On Thursday evening, hundreds of Occupy Oakland supporters gathered in the amphitheater at Frank Ogawa Plaza to discuss details of a general citywide strike planned for November 2, and to support war veteran Scott Olsen, who was injured during the confrontation between police and protesters earlier this week.
Just two days after the intersection of 14th and Broadway was filled with police barricades, smoke from tear-gas, and thousands of protesters marching through the streets, downtown Oakland seemed to be getting back to normal. People walked to and from work, and traffic flowed at a steady pace. In the plaza’s field area, mud, hay, and yellow patches in the grass marked where about 100 tents stood before Tuesday’s early morning raid that demolished the camp site. As of 7:30 pm Thursday, 15 tents had sprung back up, including a food tent, where people served chickpeas, rice, and string beans.
At 5 pm, the protesters held a committee meeting during which they sketched out the details of the strike, voting to gather three times on the strike day—at 9 am, noon, and 6 pm—to give those who cannot leave their jobs that day a chance to demonstrate.
After voting in favor of the three meeting times, the protesters split off into groups that ranged from 15 to over 100 people to discuss outreach strategies to get the community, schools, media, and unions involved in their demonstrations. “This is part of the process,” said Shake Anderson, a media relations officer for Occupy Oakland. “We split up into four groups to figure out how we’re going to get the word out to the people.”
By the time the committee meeting drew to a close at 7 pm, over 1,000 people had flooded into the plaza to support wounded Occupy protester Scott Olsen, an Iraq war veteran, who was hit in the head with a projectile during the riot Tuesday night. Every inch of the amphitheater was occupied by people illuminating the space with candles and holding posters of Olsen and signs that read “Wall Street = The real terrorist.” According to Olsen’s friends who addressed the crowd, he is in “stable, but serious condition.”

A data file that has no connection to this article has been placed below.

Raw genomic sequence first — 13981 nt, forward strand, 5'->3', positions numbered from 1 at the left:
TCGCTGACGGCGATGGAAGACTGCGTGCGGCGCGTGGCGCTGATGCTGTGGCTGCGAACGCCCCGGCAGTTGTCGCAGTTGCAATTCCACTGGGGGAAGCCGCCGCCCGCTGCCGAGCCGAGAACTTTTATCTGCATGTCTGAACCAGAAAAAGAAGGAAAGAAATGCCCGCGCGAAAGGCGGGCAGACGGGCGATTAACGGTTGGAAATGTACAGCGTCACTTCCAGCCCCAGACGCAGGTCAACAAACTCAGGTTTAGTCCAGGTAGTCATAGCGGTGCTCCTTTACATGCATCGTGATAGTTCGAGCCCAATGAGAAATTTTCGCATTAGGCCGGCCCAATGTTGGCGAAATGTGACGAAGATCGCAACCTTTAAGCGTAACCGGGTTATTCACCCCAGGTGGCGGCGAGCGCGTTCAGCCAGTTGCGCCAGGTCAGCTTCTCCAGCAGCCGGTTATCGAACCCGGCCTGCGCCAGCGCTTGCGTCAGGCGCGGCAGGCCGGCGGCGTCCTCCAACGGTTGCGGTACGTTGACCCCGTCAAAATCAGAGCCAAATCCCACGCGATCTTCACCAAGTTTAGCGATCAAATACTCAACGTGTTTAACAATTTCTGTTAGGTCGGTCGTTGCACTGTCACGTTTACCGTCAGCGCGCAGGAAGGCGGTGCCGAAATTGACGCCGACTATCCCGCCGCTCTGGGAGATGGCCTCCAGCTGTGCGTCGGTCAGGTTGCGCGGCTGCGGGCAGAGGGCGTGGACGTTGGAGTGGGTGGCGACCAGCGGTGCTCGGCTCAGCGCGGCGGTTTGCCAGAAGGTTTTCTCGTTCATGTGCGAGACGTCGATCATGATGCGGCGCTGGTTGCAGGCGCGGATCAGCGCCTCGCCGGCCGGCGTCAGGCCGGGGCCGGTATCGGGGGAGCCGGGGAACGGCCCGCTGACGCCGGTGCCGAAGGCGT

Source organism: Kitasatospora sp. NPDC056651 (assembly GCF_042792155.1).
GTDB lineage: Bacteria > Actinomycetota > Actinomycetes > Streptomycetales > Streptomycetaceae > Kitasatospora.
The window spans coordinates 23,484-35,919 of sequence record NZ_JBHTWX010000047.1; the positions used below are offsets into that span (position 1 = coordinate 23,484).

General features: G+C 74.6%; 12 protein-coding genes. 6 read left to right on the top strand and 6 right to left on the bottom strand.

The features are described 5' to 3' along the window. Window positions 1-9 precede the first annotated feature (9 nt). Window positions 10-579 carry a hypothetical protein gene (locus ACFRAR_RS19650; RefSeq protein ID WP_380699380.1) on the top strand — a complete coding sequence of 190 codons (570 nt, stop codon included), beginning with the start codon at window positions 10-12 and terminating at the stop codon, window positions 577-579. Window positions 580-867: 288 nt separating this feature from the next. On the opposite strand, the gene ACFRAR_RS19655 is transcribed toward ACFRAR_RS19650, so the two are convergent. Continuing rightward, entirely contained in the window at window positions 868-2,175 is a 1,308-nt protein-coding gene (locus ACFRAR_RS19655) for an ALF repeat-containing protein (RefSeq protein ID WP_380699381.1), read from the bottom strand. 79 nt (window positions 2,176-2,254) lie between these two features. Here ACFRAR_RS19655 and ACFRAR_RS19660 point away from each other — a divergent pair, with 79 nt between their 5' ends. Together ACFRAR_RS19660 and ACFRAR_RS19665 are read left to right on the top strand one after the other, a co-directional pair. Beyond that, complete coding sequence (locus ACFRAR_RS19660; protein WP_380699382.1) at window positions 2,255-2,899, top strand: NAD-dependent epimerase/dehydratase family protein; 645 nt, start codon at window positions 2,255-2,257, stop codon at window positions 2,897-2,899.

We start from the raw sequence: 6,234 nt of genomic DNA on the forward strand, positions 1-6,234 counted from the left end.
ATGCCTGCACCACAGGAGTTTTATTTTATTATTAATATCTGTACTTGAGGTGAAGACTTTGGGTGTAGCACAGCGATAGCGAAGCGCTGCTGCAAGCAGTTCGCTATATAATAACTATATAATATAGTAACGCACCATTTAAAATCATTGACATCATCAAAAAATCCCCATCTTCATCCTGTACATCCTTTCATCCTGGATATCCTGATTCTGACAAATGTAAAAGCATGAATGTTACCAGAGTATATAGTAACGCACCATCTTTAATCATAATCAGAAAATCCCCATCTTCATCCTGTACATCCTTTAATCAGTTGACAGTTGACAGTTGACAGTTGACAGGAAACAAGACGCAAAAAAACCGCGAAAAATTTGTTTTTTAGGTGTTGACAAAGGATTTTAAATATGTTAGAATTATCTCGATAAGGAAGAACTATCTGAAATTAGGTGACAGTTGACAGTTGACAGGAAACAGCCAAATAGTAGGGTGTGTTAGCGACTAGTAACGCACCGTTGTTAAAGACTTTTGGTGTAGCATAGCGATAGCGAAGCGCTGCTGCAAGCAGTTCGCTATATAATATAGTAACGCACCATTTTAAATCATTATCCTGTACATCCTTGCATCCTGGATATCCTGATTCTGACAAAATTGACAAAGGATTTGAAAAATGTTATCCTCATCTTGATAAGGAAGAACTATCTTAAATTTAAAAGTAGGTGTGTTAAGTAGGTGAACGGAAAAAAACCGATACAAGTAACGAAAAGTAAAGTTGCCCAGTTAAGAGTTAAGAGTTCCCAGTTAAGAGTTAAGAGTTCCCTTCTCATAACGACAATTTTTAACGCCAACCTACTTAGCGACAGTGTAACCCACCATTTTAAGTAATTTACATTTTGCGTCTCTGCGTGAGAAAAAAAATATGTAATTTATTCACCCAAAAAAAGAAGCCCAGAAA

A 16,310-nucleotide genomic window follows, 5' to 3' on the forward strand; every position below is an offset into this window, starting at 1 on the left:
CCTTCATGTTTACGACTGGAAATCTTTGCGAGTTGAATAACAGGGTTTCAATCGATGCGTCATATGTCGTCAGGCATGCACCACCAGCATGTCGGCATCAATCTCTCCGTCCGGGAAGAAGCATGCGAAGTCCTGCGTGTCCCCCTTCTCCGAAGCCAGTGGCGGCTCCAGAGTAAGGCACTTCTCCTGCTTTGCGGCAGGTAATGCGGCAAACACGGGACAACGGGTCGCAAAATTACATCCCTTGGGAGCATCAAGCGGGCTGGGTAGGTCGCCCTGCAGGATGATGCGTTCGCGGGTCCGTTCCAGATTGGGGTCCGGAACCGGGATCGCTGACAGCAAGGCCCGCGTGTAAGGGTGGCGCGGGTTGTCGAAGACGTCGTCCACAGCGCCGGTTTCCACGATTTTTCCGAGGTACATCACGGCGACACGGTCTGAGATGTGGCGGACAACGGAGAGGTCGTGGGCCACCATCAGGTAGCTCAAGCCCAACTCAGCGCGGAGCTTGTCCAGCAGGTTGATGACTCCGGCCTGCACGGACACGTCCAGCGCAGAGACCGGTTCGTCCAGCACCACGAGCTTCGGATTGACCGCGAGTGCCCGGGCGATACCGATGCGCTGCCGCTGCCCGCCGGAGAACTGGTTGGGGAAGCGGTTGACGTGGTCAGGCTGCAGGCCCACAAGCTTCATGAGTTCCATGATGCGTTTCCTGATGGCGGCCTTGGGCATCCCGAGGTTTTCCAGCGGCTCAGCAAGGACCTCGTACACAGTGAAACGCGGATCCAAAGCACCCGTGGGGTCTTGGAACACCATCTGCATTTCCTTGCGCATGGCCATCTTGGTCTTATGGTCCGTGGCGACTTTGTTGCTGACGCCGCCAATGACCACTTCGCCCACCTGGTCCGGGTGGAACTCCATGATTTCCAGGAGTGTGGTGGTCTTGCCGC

Claire Chadwick, who tried to help Olsen after he had been injured during the protests, was among those who addressed the crowd. “I didn’t know Scott, but we were bonded together in solidarity,” she said, her voice cracking. “I’m honored I had the opportunity to stand next to veterans like Josh [Shepherd] and Scott, some of the most peaceful protesters I saw, and fight for a cause I believe in.” As Chadwick spoke, sniffles could be heard throughout the crowd.
A man who identified himself as a Vietnam War veteran got up to the mic and pointed to the crowd. “I’ve been in Oakland since 1974 and never seen anything like this,” he said, as people cheered. “People have to be held accountable. If it was Jean Quan, then she needs to resign. If it was Chief Howard Jordan, he needs to resign, or be fired.”
Mayor Quan had planned to address the crowd during the “speak out” portion of the general assembly meeting, but she later issued a written statement in which she apologized for not being present. “I had hoped to speak directly to you tonight. I was told that I could speak at the ‘speak out’ at 6 pm, but that was cancelled. So, I apologize for providing these remarks in written form,” she wrote.